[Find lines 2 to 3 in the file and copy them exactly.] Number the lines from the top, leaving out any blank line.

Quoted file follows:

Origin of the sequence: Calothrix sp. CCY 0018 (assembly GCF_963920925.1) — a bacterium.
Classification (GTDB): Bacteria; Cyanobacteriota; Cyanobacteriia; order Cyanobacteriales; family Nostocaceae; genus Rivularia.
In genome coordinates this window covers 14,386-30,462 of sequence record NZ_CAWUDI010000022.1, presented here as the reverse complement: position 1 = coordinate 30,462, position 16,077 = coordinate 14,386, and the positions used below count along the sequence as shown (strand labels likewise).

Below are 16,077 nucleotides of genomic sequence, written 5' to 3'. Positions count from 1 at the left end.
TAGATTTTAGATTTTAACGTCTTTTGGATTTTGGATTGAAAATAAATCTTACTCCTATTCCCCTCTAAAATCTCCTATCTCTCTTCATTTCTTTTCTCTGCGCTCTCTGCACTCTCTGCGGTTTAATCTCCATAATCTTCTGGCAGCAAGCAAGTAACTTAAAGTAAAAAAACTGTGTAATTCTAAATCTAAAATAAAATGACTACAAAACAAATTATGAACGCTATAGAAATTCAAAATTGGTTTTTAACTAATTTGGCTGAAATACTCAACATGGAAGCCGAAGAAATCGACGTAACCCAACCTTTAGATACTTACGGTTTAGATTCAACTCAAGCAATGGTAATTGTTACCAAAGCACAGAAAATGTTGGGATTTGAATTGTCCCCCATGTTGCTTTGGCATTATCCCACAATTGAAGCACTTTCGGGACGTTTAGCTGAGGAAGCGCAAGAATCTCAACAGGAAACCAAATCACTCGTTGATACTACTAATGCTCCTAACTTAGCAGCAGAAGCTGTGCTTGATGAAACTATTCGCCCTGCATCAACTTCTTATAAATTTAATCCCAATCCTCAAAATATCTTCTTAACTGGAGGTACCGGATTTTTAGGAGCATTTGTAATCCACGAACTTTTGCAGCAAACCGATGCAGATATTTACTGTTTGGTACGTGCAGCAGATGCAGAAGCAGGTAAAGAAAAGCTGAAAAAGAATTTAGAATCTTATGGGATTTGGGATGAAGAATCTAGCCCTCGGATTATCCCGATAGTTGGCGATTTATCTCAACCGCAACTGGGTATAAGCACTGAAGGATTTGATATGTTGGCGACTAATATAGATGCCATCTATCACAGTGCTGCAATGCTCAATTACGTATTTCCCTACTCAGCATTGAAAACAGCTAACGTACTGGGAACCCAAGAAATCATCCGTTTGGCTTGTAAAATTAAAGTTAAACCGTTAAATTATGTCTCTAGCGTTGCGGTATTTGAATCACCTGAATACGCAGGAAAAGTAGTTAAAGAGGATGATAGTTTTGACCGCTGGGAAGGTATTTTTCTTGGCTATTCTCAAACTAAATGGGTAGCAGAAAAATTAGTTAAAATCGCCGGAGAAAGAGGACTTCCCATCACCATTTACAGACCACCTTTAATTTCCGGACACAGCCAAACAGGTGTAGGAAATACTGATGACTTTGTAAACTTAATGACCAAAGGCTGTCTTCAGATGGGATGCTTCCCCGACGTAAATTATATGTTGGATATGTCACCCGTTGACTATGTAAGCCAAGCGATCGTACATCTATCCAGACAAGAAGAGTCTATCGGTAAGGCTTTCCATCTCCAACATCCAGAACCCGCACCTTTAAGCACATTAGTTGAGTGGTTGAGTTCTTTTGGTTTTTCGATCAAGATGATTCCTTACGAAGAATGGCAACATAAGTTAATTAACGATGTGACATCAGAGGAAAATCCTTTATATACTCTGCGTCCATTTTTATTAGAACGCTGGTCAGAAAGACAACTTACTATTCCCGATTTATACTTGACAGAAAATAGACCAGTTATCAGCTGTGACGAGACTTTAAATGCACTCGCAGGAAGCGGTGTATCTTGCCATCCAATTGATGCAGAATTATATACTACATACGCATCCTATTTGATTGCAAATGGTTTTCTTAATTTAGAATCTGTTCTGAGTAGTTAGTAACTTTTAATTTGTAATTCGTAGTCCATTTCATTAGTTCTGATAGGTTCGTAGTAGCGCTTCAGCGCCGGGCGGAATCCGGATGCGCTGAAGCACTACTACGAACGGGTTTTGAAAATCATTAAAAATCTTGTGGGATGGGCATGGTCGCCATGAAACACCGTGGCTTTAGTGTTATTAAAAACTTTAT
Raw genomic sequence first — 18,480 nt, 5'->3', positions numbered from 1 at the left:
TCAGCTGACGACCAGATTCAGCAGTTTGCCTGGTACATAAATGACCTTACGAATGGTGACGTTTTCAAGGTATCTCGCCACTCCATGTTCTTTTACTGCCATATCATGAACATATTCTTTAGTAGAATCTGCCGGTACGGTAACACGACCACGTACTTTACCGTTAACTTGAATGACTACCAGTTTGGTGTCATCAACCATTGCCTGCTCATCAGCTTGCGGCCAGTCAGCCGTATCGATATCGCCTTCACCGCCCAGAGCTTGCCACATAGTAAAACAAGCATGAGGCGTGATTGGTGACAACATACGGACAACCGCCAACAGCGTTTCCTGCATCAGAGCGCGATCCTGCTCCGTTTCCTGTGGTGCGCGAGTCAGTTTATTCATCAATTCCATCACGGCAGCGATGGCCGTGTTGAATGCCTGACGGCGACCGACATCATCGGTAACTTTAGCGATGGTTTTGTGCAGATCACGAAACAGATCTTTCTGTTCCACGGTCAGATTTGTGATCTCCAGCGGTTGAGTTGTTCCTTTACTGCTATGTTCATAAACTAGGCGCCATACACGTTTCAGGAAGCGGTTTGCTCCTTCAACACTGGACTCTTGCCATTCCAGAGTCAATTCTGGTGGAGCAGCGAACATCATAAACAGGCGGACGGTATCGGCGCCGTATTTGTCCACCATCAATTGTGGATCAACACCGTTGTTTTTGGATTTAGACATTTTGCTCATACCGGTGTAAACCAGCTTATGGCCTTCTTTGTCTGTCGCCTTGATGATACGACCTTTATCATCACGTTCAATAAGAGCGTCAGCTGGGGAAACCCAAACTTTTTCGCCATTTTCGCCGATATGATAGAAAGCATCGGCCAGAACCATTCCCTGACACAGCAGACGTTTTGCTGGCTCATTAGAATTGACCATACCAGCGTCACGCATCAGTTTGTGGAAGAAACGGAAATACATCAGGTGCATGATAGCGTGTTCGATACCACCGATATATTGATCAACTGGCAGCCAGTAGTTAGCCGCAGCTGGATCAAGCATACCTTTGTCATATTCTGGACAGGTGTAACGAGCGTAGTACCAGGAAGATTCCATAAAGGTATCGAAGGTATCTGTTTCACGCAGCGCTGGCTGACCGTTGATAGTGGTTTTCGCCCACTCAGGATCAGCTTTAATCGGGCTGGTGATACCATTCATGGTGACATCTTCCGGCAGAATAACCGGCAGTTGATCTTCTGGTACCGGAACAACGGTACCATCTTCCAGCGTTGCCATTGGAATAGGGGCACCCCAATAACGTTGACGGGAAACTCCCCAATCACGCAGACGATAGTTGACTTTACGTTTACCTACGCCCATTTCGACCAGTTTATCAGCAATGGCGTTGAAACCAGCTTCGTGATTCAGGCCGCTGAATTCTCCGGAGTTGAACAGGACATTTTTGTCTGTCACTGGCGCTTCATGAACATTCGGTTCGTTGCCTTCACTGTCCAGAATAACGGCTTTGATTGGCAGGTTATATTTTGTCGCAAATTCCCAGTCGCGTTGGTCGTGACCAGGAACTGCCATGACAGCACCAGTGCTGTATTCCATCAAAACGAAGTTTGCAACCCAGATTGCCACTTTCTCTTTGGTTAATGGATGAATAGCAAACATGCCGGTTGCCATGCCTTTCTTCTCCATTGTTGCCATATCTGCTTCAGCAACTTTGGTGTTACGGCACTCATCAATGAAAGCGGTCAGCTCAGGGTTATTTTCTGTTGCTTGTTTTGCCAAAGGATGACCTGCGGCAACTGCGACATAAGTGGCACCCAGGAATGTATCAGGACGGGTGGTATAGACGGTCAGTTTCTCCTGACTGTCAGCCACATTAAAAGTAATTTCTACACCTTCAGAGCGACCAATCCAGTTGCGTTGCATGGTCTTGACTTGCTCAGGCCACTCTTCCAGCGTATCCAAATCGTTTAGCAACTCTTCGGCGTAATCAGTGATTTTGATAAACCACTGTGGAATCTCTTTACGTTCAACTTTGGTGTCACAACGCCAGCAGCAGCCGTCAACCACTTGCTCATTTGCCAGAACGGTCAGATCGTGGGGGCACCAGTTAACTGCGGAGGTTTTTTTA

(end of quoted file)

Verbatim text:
Classification (GTDB): Bacteria; Cyanobacteriota; Cyanobacteriia; order Cyanobacteriales; family Nostocaceae; genus Rivularia.
In genome coordinates this window covers 14,386-30,462 of sequence record NZ_CAWUDI010000022.1, presented here as the reverse complement: position 1 = coordinate 30,462, position 16,077 = coordinate 14,386, and the positions used below count along the sequence as shown (strand labels likewise).